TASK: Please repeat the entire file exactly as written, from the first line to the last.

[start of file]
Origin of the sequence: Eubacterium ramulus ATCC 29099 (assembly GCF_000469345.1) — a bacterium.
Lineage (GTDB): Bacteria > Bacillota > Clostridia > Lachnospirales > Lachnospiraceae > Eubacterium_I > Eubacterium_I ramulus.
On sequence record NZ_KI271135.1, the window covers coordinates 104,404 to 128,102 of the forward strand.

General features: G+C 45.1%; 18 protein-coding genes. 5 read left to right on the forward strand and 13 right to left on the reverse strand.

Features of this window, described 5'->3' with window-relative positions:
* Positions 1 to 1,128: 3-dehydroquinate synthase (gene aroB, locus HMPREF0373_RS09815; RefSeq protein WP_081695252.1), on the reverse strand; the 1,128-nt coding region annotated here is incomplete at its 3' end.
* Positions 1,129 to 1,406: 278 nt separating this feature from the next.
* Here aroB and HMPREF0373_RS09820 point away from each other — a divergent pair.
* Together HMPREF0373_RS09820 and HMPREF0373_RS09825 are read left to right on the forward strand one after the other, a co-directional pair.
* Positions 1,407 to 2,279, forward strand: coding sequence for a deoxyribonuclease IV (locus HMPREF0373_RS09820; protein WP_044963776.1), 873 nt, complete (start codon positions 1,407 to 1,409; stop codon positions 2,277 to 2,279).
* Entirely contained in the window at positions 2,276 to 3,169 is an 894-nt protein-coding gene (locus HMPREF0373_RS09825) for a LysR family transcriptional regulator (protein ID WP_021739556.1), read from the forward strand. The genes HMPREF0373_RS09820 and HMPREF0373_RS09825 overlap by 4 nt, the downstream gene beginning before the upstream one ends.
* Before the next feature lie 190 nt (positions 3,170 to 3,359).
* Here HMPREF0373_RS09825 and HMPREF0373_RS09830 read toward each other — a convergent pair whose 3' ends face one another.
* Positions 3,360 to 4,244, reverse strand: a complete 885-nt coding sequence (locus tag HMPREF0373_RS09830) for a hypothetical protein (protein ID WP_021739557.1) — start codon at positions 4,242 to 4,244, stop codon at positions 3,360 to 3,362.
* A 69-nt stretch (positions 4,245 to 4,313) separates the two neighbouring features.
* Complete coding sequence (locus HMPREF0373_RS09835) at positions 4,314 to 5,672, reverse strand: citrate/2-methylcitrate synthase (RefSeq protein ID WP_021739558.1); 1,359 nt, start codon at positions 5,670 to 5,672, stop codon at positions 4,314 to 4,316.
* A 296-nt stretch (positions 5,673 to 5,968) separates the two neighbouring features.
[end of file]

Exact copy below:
Origin of the sequence: Eubacterium ramulus ATCC 29099 (assembly GCF_000469345.1) — a bacterium.
Lineage (GTDB): Bacteria > Bacillota > Clostridia > Lachnospirales > Lachnospiraceae > Eubacterium_I > Eubacterium_I ramulus.
On sequence record NZ_KI271135.1, the window covers coordinates 104,404 to 128,102 of the forward strand.

General features: G+C 45.1%; 18 protein-coding genes. 5 read left to right on the forward strand and 13 right to left on the reverse strand.

Features of this window, described 5'->3' with window-relative positions:
* Positions 1 to 1,128: 3-dehydroquinate synthase (gene aroB, locus HMPREF0373_RS09815; RefSeq protein WP_081695252.1), on the reverse strand; the 1,128-nt coding region annotated here is incomplete at its 3' end.
* Positions 1,129 to 1,406: 278 nt separating this feature from the next.
* Here aroB and HMPREF0373_RS09820 point away from each other — a divergent pair.
* Together HMPREF0373_RS09820 and HMPREF0373_RS09825 are read left to right on the forward strand one after the other, a co-directional pair.
* Positions 1,407 to 2,279, forward strand: coding sequence for a deoxyribonuclease IV (locus HMPREF0373_RS09820; protein WP_044963776.1), 873 nt, complete (start codon positions 1,407 to 1,409; stop codon positions 2,277 to 2,279).
* Entirely contained in the window at positions 2,276 to 3,169 is an 894-nt protein-coding gene (locus HMPREF0373_RS09825) for a LysR family transcriptional regulator (protein ID WP_021739556.1), read from the forward strand. The genes HMPREF0373_RS09820 and HMPREF0373_RS09825 overlap by 4 nt, the downstream gene beginning before the upstream one ends.
* Before the next feature lie 190 nt (positions 3,170 to 3,359).
* Here HMPREF0373_RS09825 and HMPREF0373_RS09830 read toward each other — a convergent pair whose 3' ends face one another.
* Positions 3,360 to 4,244, reverse strand: a complete 885-nt coding sequence (locus tag HMPREF0373_RS09830) for a hypothetical protein (protein ID WP_021739557.1) — start codon at positions 4,242 to 4,244, stop codon at positions 3,360 to 3,362.
* A 69-nt stretch (positions 4,245 to 4,313) separates the two neighbouring features.
* Complete coding sequence (locus HMPREF0373_RS09835) at positions 4,314 to 5,672, reverse strand: citrate/2-methylcitrate synthase (RefSeq protein ID WP_021739558.1); 1,359 nt, start codon at positions 5,670 to 5,672, stop codon at positions 4,314 to 4,316.
* A 296-nt stretch (positions 5,673 to 5,968) separates the two neighbouring features.